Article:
Climate Change: On the Frontlines at the EIB

Robby Rodriguez

Climate control is too important to leave in the hands of the U.S. Congress…or in the hands of the highly-paid lobbyists who speak for the energy companies and huge corporations.

That’s why it’s so important now for states to take the lead – and New Mexico has emerged as one of the boldest, says social justice activist Robby Rodriguez in a new essay just published in High Country News.

Rodriguez, who is executive director of the Albuquerque-based SouthWest Organizing Project, says New Mexicans should be proud that SWOP, New Energy Economy and more than a dozen groups are currently petitioning to make New Mexico a leader in the nation when it comes to regulating greenhouse gases.

The groups are asking the state’s Environmental Protection Board to place a science-based cap on the amount on global warming emissions in the state to 25 percent below 1990 levels. This is the minimum action recommended by the global scientific community to mitigate the impact of global change.  If approved, New Mexico’s plan could be used as a national model for other states.

Rodriguez writes that he was moved when he heard faith leaders, doctors, scientists, advocates, renewable energy producers and more testify at a March 1 public hearing on the petition.

From the HCN piece:

Those who spoke in favor of the petition in front of the EIB represented lifelong residents of the Four Corners area in northwestern New Mexico—one of the most heavily polluted areas in the country–who spoke of noxious fumes and the devastating impacts of the oil, gas and coal industries on their health, land and animals.  Young people talked about their future.  A pregnant mother talked about her soon-to-be-born son.  Faith leaders, renewable energy producers, advocacy organizations, doctors, scientists and local government officials all came forward in favor of capping greenhouse emissions.  The room was packed—standing room only!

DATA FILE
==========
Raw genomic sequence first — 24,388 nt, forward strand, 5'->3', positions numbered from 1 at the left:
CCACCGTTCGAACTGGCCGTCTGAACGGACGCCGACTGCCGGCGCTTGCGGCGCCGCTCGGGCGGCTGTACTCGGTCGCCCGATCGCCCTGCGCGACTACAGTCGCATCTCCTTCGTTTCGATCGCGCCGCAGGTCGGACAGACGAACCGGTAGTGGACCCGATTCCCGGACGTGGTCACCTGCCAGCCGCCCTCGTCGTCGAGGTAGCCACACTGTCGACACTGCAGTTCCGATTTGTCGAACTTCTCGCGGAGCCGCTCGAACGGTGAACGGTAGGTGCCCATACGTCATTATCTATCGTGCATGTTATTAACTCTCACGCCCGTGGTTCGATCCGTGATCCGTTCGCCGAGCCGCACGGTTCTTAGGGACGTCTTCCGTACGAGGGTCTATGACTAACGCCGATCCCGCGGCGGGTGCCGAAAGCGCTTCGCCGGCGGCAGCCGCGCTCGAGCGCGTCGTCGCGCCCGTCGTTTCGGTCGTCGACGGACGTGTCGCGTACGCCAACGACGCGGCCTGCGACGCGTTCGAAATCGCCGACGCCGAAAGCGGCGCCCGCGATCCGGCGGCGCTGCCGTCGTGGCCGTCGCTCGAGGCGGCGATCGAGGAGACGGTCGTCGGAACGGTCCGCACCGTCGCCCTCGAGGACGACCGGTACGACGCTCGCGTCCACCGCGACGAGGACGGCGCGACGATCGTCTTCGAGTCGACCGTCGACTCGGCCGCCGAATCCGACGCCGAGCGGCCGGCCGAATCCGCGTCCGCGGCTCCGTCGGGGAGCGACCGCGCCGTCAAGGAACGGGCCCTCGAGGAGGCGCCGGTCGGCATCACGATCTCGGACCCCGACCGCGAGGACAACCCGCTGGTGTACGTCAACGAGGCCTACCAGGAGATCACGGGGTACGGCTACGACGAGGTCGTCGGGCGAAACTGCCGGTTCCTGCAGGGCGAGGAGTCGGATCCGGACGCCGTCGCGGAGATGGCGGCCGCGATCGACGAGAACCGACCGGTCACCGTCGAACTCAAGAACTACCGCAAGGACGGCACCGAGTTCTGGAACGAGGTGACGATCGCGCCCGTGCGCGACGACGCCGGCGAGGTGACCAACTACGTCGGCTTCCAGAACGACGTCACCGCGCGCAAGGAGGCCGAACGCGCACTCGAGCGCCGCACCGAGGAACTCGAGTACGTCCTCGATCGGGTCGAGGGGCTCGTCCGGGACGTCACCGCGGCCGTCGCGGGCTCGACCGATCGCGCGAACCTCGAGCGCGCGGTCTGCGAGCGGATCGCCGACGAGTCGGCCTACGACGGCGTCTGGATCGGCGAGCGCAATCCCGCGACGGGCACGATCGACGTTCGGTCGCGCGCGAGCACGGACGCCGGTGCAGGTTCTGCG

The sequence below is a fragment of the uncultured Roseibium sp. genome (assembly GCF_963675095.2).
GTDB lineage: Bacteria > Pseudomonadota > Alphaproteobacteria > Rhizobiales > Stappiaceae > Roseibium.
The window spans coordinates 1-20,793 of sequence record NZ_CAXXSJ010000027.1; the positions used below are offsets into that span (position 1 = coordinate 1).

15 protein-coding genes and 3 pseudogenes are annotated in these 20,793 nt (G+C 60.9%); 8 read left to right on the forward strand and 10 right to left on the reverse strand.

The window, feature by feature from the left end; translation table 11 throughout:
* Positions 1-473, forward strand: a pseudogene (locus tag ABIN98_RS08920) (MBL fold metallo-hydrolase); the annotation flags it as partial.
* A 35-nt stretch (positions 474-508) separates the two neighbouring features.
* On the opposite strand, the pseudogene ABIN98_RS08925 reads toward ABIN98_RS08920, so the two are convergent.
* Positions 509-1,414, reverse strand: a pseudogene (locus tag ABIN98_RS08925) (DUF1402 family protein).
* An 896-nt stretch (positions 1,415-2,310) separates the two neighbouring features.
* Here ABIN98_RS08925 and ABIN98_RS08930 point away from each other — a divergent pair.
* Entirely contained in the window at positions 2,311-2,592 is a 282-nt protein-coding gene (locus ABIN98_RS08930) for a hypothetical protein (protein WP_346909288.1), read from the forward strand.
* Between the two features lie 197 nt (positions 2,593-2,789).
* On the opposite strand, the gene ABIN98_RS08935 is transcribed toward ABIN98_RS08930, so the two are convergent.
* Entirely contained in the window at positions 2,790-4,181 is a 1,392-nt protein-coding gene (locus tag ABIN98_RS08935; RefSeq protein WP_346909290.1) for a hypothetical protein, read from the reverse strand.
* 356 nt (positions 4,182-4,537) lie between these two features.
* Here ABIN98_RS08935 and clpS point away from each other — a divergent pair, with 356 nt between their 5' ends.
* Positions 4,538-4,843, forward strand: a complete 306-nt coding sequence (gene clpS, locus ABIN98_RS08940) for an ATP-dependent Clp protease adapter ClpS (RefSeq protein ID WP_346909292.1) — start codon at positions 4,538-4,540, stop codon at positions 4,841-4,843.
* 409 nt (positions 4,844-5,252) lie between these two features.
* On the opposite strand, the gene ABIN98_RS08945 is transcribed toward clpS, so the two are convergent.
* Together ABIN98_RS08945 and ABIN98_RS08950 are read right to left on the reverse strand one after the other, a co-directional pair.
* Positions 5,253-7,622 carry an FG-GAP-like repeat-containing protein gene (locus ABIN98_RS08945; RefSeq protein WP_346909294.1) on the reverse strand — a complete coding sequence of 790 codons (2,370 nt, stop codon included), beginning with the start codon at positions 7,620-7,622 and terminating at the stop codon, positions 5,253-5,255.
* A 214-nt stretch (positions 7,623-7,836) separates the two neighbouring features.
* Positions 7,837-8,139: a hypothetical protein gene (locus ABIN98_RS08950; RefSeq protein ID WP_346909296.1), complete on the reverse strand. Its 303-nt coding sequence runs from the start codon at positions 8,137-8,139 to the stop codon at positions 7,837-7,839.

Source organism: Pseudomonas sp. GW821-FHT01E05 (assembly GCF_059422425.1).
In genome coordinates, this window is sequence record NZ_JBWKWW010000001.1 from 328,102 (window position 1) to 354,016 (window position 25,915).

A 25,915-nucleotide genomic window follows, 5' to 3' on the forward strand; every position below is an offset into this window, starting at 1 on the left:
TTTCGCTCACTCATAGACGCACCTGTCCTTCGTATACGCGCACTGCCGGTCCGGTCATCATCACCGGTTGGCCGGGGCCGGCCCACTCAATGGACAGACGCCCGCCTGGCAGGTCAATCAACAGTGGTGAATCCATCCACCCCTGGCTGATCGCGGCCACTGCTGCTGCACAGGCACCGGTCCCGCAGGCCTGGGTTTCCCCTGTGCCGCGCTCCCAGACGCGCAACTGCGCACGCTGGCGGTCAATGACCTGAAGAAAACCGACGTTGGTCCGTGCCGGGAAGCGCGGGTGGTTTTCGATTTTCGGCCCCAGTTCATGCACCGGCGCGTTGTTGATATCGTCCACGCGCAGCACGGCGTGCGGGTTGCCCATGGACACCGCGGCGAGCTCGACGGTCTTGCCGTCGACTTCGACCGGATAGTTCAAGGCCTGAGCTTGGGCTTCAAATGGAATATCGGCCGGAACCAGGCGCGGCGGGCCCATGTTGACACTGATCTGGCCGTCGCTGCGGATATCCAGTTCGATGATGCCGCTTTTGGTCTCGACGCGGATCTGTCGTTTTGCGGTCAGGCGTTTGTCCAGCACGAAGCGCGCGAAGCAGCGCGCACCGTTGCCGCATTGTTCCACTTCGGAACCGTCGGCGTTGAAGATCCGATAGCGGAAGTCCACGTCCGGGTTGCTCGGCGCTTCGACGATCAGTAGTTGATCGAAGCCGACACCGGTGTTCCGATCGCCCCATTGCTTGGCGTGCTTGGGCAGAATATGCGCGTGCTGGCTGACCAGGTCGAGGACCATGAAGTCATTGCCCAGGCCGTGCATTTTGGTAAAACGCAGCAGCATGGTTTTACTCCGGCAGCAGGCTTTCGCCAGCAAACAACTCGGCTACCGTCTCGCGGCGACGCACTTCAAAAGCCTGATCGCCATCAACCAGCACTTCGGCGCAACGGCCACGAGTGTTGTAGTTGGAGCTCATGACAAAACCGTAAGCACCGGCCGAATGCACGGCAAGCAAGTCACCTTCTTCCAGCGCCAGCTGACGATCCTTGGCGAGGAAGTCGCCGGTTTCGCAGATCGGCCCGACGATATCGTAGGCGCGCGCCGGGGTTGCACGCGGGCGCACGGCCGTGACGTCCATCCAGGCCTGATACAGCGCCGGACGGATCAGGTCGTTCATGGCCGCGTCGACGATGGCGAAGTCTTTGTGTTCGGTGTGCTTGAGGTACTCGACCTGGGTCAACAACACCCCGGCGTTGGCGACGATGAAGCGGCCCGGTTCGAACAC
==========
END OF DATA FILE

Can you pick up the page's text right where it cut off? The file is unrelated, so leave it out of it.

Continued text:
It was beautiful.

Then  Rodriguez spoke of the parade of corporate CEOs, lobbyists and even some tea partiers, all of whom spoke against the petition.

From the HCN essay:

And then came the parade of polluters.  PNM, the major electric utility company in New Mexico led the way as grand marshal.  They were followed by suits representing the energy, mining, oil, gas, coal, agribusiness and other manufacturing industries, and of course, their shareholders.  Also in the parade were the various chambers of commerce and of course the new kids on the block, the ‘teabaggers.’ They cited all the usual “if we do this the sky will fall” arguments.  They argued the matter should be decided by our state legislature or by the congress at the national level or at the international level—as though the long political process necessary to overcome the massive propaganda campaigns they wage is time we can afford. .  We’ve heard it all before.

It got ugly.

And that was just the beginning. The EIB will continue to hold hearings throughout the summer and is scheduled to rule on the petition sometime in the fall.

As this battle plays out, we at Clearly New Mexico hope New Mexico continues to stand firm on the front lines of the battle over climate control.